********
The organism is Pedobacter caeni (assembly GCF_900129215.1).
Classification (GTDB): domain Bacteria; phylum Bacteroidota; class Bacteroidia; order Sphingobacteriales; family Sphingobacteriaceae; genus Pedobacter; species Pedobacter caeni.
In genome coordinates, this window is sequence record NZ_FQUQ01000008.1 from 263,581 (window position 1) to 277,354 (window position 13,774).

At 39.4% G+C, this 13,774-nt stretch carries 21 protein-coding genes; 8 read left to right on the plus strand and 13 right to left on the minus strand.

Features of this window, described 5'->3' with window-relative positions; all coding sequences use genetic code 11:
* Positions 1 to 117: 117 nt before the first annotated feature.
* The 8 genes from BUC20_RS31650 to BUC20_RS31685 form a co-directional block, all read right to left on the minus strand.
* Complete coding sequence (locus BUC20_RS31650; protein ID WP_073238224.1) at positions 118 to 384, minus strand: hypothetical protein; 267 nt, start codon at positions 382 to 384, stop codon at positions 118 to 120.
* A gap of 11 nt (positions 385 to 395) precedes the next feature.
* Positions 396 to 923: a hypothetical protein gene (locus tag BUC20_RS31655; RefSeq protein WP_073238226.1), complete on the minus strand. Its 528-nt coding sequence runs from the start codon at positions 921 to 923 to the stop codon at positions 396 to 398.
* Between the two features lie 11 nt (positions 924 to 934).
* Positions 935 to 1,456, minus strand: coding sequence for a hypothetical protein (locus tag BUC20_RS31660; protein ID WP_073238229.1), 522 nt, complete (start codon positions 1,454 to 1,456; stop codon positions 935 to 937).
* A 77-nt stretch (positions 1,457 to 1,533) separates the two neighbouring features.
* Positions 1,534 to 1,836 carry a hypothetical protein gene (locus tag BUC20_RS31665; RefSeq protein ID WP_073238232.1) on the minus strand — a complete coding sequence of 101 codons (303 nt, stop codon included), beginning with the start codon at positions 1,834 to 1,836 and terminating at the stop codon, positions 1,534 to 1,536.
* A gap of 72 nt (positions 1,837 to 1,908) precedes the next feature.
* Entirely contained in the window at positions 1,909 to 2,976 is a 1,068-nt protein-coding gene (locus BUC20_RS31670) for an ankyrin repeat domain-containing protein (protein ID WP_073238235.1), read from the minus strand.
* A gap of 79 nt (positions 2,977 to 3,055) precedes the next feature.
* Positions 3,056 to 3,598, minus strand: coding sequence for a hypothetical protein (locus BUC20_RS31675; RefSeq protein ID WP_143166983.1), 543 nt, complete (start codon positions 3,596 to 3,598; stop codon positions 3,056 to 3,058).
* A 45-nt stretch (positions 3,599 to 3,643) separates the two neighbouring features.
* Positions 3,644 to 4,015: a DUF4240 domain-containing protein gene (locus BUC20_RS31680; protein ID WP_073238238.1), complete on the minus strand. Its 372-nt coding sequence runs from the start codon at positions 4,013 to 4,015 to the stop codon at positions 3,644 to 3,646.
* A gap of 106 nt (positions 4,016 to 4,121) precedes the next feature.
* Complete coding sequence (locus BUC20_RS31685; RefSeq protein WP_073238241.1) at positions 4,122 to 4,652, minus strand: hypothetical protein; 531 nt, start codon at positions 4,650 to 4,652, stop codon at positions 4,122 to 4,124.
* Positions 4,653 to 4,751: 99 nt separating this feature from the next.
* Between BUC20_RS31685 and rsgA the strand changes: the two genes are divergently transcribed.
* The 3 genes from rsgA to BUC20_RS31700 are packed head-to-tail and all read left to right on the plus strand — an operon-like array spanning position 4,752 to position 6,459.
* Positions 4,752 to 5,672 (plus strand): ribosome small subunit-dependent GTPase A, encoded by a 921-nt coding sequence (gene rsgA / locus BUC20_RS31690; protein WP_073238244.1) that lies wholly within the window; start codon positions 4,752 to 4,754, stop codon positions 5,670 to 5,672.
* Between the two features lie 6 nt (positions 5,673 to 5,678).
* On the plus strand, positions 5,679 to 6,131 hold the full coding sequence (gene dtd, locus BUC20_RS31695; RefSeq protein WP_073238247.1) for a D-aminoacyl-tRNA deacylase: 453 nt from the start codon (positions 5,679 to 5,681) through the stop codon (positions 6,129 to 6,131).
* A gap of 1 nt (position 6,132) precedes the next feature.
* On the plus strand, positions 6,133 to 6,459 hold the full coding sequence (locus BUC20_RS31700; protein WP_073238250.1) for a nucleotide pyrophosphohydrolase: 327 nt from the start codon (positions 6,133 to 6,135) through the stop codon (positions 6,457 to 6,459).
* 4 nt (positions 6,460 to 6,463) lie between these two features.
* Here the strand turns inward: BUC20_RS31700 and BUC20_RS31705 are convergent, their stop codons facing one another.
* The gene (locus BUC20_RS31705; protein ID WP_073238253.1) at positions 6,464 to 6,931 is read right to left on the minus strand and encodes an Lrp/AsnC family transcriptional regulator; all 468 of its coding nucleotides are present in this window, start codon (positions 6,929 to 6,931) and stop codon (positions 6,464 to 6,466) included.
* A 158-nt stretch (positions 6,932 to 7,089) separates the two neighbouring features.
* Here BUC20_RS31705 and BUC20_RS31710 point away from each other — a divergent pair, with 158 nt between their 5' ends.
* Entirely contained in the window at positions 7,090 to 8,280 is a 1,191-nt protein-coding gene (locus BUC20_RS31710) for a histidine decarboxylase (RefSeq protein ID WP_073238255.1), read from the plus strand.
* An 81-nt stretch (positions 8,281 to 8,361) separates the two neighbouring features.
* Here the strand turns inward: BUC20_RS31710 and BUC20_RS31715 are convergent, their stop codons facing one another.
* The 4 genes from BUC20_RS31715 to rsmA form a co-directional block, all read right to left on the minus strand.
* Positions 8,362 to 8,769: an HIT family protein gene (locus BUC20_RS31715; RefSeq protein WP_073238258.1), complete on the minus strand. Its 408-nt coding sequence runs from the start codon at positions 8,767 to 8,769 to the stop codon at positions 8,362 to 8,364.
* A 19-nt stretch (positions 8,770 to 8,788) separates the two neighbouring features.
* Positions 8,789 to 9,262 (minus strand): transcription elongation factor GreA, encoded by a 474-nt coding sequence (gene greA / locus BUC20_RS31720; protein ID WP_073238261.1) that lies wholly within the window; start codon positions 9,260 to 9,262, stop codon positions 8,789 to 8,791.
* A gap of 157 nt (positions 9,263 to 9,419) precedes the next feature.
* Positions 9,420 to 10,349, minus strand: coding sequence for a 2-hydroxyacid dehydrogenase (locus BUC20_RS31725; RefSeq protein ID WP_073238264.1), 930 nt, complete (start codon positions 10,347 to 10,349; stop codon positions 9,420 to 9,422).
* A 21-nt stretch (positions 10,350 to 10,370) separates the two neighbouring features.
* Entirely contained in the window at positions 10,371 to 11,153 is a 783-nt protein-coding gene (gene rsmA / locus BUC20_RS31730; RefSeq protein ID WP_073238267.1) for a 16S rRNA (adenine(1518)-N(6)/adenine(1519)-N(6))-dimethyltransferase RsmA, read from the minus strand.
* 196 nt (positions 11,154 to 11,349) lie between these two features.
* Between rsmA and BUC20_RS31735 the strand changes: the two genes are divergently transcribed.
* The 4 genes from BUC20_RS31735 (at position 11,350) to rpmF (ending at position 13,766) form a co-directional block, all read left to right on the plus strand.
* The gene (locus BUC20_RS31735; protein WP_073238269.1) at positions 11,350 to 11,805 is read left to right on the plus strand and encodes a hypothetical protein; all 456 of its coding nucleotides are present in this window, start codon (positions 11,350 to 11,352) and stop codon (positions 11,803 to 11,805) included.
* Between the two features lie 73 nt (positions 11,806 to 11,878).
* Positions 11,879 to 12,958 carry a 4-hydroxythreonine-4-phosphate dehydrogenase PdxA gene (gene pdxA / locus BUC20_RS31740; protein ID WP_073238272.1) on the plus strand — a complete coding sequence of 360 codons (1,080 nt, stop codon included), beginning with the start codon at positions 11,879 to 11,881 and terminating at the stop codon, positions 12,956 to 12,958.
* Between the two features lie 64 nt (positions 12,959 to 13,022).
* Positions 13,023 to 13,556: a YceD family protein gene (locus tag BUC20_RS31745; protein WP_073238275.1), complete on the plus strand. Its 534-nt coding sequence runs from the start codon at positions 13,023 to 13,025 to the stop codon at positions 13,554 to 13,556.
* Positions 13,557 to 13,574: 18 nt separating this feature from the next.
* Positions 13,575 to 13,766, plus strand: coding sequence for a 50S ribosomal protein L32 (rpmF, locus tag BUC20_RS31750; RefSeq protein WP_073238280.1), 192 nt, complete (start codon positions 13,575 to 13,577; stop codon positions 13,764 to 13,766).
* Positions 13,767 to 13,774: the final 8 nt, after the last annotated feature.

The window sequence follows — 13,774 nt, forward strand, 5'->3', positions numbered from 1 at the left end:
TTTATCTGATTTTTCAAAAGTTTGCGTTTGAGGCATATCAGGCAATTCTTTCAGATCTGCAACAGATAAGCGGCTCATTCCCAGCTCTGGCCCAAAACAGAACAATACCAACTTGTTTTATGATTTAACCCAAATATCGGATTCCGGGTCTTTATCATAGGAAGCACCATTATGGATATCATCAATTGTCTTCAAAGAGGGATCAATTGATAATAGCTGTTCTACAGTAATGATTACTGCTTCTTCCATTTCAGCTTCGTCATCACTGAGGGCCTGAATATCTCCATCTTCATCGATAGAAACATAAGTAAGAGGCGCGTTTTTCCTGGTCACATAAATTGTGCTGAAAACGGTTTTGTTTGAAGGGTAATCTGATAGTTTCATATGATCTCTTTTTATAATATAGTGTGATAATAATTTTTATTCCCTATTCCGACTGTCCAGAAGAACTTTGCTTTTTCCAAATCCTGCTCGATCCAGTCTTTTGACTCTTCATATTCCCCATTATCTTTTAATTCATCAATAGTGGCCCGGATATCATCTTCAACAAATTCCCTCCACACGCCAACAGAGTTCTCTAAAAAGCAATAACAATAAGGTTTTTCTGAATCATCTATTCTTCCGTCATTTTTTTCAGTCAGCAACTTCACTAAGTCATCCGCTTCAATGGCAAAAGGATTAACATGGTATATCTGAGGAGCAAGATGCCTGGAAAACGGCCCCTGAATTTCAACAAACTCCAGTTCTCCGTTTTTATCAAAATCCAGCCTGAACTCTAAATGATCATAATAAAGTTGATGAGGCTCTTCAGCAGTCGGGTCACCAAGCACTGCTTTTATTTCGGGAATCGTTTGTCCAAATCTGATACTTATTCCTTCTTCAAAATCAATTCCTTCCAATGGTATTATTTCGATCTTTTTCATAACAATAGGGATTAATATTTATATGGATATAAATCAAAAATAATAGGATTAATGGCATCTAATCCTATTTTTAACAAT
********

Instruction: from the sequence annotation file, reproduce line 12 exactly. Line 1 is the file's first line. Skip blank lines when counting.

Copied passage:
* Positions 935 to 1,456, minus strand: coding sequence for a hypothetical protein (locus tag BUC20_RS31660; protein ID WP_073238229.1), 522 nt, complete (start codon positions 1,454 to 1,456; stop codon positions 935 to 937).